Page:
Germany’s Foreign Minister Guido Westerwelle said Monday’s event “sends a strong signal to the international community” of wide support for the treaty but stressed that “more is needed” because the treaty “can only make a real difference if it is fully implemented on a global scale.”
Australian Ambassador Peter Woolcott, president of the final treaty conference, told a news conference that “all the major exporters and importers played a highly constructive role in the negotiations … so I’m hopeful that they will be able to sign up.” Amnesty International’s arms control chief Brian Wood said it understands that “China is looking positively at this treaty,” but “Russia is more skeptical.”
There have been some problems in harmonizing the translations of the treaty into the U.N.’s six official languages, and Kerry said the United States looks forward to signing the document “as soon as the process of conforming the official translations is completed satisfactorily.” Once that happens, the treaty would have to be ratified by the U.S. Senate where it is expected to face an uphill struggle because of opposition from the powerful National Rifle Association.
Kerry said the treaty will require countries to implement strict international controls, similar to those already in place in the United States, to prevent the diversion and misuse of conventional weapons “and create greater international co-operation against black market arms merchants.”
The Arms Trade Treaty “will not undermine the legitimate international trade in conventional weapons, interfere with national sovereignty, or infringe on the rights of American citizens, including our Second Amendment rights” to bear arms, Kerry said.
Several of the world’s top arms exporters including Britain and France signed alongside emerging exporters such as Brazil and Mexico.
The Control Arms Coalition, which includes hundreds of non-governmental organizations in over 100 countries that promoted an Arms Trade Treaty, said many violence-wracked countries including Congo and South Sudan are also expected to sign in the coming weeks and months, and the coalition said their signature — and ratification — will make it more difficult for illicit arms to cross borders.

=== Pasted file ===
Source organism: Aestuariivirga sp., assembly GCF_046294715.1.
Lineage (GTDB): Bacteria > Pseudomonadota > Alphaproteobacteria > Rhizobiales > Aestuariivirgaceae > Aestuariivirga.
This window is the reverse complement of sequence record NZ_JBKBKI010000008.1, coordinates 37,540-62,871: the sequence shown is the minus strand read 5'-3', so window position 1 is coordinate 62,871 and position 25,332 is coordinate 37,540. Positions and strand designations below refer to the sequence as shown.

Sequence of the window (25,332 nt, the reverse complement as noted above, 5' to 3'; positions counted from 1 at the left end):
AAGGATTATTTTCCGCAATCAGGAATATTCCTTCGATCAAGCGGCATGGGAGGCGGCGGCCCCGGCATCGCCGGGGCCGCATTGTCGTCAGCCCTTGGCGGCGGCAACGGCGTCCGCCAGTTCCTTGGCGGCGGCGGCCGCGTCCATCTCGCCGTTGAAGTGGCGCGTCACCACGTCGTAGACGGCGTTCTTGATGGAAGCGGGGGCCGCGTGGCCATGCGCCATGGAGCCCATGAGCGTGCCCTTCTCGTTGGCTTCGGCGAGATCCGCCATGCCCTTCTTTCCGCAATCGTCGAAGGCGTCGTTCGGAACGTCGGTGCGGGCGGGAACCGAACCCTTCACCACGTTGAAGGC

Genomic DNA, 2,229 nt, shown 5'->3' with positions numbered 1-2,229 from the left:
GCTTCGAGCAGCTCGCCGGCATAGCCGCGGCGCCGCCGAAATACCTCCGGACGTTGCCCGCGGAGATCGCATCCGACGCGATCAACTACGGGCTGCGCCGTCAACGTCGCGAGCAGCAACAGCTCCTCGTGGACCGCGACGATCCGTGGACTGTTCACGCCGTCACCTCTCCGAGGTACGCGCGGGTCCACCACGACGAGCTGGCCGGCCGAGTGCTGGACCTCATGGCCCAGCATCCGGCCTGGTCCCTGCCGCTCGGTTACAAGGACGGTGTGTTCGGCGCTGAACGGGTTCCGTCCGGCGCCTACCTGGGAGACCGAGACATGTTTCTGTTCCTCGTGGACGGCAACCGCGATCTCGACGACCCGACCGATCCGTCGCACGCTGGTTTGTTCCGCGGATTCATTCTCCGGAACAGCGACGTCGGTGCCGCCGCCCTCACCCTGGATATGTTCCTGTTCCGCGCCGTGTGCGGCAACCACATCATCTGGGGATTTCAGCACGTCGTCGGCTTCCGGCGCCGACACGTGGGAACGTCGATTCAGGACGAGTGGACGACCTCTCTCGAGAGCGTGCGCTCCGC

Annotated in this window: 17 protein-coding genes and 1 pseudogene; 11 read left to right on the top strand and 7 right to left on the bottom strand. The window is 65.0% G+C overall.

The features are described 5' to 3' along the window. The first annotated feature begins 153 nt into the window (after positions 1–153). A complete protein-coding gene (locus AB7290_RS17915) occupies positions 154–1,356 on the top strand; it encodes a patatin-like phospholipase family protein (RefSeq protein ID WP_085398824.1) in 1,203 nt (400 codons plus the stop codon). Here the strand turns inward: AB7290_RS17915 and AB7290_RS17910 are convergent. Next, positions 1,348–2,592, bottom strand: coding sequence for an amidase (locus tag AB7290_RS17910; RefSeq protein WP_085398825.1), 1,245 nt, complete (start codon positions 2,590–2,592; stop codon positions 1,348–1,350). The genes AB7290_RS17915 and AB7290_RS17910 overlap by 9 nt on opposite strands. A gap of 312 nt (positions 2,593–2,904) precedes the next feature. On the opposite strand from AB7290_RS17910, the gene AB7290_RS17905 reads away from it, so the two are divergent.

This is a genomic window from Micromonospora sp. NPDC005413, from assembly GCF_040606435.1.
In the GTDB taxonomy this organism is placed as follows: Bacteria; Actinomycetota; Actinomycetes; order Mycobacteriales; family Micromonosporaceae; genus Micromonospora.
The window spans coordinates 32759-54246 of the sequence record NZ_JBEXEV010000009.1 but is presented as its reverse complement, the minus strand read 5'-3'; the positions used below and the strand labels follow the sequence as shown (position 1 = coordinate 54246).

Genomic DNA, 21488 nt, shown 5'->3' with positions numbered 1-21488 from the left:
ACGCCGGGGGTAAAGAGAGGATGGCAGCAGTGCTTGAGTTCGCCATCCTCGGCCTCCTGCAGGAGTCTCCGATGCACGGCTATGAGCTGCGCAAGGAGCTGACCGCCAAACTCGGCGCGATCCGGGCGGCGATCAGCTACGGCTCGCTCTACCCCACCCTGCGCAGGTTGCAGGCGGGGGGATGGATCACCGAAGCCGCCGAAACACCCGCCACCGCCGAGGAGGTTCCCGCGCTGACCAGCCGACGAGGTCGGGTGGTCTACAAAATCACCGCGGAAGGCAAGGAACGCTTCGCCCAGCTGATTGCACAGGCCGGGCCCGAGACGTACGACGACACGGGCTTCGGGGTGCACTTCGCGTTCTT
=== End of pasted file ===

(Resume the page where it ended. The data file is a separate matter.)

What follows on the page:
The coalition said the treaty is designed “to protect millions living in daily fear of armed violence and at risk of rape, assault, displacement and death,” stressing that more than 500,000 people are killed by armed violence every year.
Anna Macdonald, the coalition’s co-chair and head of arms control at the British aid agency Oxfam, said the terrible humanitarian consequences of the Syrian conflict “underline just how urgently regulation of the arms trade is needed” and she urged countries that signed to immediately start implementing the new standards it set, without waiting for ratification.
The treaty covers battle tanks, armoured combat vehicles, large-calibre artillery systems, combat aircraft, attack helicopters, warships, missiles and missile launchers, and small arms and light weapons.
In considering whether to authorize the export of arms, a country must evaluate whether the weapons would be used to violate international human rights laws or employed by terrorists or organized crime. A country must also determine whether the weapons would contribute to or undermine peace and security.
In addition, the treaty requires countries to take measures to prevent the diversion of conventional weapons to the illicit market.